Sure, we could dispatch the chickens using a different method. But once they were processed, what were we going to put them in before putting them in the freezer?

This was a big issue. Big enough that I shed a few tears in frustration of it all.

We have no idea where they are. Did we leave them in Minnesota? Could we have put them in a place so safe we can’t find them now? Did someone come and rifle through our chicken supply belongings so they could steal our cones and bags?! (No.)

The threat of birds dropping like flies still loomed. The meat birds were huge. They waddled instead of walked. They could pass at any moment, because they’re grown to size, and that’s it for these birds.

I ordered kill cones and shrink bags to be shipped to us. Two day shipping has now become seven day shipping in these times we find ourselves living. We really had no choice other than to wait another week, and move the harvest date back to the original date we planned on.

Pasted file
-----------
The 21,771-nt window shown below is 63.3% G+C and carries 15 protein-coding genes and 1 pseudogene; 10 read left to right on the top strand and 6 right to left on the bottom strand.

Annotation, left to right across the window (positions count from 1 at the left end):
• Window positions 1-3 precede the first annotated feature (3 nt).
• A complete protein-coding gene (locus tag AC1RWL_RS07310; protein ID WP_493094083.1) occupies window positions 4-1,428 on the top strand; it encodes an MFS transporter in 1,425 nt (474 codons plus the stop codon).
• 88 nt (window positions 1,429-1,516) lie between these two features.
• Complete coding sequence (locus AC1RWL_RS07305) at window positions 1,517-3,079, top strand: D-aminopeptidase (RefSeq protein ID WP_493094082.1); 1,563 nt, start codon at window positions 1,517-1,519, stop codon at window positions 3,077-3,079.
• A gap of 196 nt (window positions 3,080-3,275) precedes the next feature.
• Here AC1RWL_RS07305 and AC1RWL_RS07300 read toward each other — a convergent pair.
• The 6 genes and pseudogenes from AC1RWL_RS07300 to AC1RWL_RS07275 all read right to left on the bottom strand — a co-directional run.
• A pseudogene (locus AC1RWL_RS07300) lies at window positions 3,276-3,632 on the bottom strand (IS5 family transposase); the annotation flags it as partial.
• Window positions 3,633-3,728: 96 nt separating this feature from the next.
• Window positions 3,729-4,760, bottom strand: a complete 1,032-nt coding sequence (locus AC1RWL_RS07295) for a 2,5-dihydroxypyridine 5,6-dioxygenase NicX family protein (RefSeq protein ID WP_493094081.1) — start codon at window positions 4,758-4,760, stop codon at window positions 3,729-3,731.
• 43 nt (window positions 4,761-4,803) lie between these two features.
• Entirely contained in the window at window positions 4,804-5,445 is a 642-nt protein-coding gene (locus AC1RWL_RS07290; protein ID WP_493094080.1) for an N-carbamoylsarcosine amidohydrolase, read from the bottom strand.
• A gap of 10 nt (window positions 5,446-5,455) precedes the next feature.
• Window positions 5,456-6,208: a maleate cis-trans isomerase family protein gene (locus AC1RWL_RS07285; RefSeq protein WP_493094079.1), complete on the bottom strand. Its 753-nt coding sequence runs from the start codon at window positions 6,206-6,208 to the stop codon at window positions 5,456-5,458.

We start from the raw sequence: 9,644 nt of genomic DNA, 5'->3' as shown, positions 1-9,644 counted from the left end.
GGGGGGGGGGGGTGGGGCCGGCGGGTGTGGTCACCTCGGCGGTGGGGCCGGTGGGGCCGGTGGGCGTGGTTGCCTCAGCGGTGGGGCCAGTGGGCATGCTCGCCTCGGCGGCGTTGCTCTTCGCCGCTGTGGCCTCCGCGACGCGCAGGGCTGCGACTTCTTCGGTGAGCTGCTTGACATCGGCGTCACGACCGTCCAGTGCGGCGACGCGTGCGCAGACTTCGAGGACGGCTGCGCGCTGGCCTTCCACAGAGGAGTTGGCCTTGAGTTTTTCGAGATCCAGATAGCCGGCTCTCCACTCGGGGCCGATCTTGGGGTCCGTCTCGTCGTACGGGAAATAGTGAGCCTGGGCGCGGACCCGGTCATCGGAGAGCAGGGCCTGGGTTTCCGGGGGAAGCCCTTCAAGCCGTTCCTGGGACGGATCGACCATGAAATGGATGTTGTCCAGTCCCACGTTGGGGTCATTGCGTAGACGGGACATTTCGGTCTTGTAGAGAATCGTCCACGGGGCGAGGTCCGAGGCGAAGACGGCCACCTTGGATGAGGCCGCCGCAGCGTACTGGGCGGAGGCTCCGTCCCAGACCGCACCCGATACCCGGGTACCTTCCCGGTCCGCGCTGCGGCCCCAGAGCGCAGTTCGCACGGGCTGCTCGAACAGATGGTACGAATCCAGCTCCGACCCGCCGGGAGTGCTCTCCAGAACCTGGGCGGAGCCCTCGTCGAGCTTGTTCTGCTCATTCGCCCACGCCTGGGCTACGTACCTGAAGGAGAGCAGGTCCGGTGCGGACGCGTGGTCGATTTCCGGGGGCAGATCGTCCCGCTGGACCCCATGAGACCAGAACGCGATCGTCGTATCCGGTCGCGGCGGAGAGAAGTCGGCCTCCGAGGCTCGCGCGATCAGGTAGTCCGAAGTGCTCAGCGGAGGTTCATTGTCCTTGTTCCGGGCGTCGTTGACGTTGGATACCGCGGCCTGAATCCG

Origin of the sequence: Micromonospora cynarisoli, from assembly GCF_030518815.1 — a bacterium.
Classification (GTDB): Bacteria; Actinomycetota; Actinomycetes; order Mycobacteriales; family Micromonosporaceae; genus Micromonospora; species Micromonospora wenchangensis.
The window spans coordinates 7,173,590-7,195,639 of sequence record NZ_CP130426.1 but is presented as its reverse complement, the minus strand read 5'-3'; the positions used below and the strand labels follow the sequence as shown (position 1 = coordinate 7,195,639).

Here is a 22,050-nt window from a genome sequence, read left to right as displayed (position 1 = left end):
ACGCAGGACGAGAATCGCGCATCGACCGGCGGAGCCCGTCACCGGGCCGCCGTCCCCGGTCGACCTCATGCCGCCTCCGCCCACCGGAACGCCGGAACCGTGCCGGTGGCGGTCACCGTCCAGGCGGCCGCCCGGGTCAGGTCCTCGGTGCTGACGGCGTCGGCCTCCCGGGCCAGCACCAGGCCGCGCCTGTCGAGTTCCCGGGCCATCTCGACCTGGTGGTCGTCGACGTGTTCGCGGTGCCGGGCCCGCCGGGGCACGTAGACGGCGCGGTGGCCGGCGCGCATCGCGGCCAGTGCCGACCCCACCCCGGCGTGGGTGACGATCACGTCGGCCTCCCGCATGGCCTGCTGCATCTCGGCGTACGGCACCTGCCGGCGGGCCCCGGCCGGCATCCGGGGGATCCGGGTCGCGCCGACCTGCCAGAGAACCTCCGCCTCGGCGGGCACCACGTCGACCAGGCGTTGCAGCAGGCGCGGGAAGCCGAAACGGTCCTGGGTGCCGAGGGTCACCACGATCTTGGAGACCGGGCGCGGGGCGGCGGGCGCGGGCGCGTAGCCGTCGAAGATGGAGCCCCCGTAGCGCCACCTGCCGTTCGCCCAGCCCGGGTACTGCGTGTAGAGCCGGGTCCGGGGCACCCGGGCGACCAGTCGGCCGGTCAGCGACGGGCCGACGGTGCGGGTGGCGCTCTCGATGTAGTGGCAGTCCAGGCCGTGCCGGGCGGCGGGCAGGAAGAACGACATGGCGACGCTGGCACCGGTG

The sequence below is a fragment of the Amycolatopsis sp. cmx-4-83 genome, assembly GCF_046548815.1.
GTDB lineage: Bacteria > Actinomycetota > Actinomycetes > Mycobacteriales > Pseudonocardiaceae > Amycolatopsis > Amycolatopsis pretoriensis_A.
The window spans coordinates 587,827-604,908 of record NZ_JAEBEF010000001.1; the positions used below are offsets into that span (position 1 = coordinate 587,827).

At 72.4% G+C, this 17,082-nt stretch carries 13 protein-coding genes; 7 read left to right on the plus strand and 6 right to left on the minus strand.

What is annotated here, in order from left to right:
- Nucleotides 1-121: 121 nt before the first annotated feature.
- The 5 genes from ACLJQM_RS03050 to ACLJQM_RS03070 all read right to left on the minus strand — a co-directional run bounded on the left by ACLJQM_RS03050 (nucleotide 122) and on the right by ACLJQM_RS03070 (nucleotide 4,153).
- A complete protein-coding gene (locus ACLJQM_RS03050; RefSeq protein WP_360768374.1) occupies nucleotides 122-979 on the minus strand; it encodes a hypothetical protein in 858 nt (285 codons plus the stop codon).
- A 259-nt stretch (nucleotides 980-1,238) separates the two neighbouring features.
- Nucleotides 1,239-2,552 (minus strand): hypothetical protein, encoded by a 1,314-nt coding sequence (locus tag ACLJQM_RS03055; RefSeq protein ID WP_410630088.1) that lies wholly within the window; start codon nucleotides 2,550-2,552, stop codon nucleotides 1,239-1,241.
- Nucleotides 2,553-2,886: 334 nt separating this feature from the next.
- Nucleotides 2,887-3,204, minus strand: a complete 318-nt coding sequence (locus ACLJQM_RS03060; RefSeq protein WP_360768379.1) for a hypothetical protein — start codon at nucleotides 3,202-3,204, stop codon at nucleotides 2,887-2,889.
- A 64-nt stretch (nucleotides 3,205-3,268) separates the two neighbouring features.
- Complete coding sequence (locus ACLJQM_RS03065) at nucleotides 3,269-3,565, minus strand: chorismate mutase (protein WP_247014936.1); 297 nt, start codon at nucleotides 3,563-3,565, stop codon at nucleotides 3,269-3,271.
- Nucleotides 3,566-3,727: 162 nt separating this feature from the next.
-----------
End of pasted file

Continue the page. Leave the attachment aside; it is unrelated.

The Day Of

I talked it over with Hubs and we decided we would still dispatch four of the chickens I felt were at the biggest risk of not making it one more week.

Saturday didn’t go seamlessly. There was an argument between two married people (and I’ll give you a hint, it was not between my inlaws). Unexpectedly, there was a brief fire and a melted propane hose. There was a hard lesson learned about scalding temperature and time.

My father-in-law jumped right in to help and the three of us made a pretty efficient team, despite the obstacles presenting themselves. He doesn’t know this, but the next time we do meat birds, I’m going to try to plan it specifically for when my father-in-law can come down and help.

The weather outside was absolutely perfect and beautiful. The process ended up being successfully productive.